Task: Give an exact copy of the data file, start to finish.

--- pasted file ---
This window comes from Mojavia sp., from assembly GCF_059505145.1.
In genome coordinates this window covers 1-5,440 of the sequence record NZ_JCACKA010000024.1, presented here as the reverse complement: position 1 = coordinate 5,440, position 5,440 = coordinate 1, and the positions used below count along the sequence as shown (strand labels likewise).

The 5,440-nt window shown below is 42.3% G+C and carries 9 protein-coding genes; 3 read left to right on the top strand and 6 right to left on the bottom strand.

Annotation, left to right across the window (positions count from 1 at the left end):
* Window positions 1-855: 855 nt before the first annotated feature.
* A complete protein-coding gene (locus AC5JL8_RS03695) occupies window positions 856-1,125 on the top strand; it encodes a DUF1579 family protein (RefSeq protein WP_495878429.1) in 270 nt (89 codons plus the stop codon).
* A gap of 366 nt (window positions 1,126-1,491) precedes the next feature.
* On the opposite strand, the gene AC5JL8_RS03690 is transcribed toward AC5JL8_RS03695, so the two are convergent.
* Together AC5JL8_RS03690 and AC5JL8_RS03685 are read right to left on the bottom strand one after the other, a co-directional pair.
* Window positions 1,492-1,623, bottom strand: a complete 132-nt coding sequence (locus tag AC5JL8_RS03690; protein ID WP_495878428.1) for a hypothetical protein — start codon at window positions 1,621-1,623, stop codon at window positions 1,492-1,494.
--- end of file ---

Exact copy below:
This window comes from Mojavia sp., from assembly GCF_059505145.1.
In genome coordinates this window covers 1-5,440 of the sequence record NZ_JCACKA010000024.1, presented here as the reverse complement: position 1 = coordinate 5,440, position 5,440 = coordinate 1, and the positions used below count along the sequence as shown (strand labels likewise).

The 5,440-nt window shown below is 42.3% G+C and carries 9 protein-coding genes; 3 read left to right on the top strand and 6 right to left on the bottom strand.

Annotation, left to right across the window (positions count from 1 at the left end):
* Window positions 1-855: 855 nt before the first annotated feature.
* A complete protein-coding gene (locus AC5JL8_RS03695) occupies window positions 856-1,125 on the top strand; it encodes a DUF1579 family protein (RefSeq protein WP_495878429.1) in 270 nt (89 codons plus the stop codon).
* A gap of 366 nt (window positions 1,126-1,491) precedes the next feature.
* On the opposite strand, the gene AC5JL8_RS03690 is transcribed toward AC5JL8_RS03695, so the two are convergent.
* Together AC5JL8_RS03690 and AC5JL8_RS03685 are read right to left on the bottom strand one after the other, a co-directional pair.
* Window positions 1,492-1,623, bottom strand: a complete 132-nt coding sequence (locus tag AC5JL8_RS03690; protein ID WP_495878428.1) for a hypothetical protein — start codon at window positions 1,621-1,623, stop codon at window positions 1,492-1,494.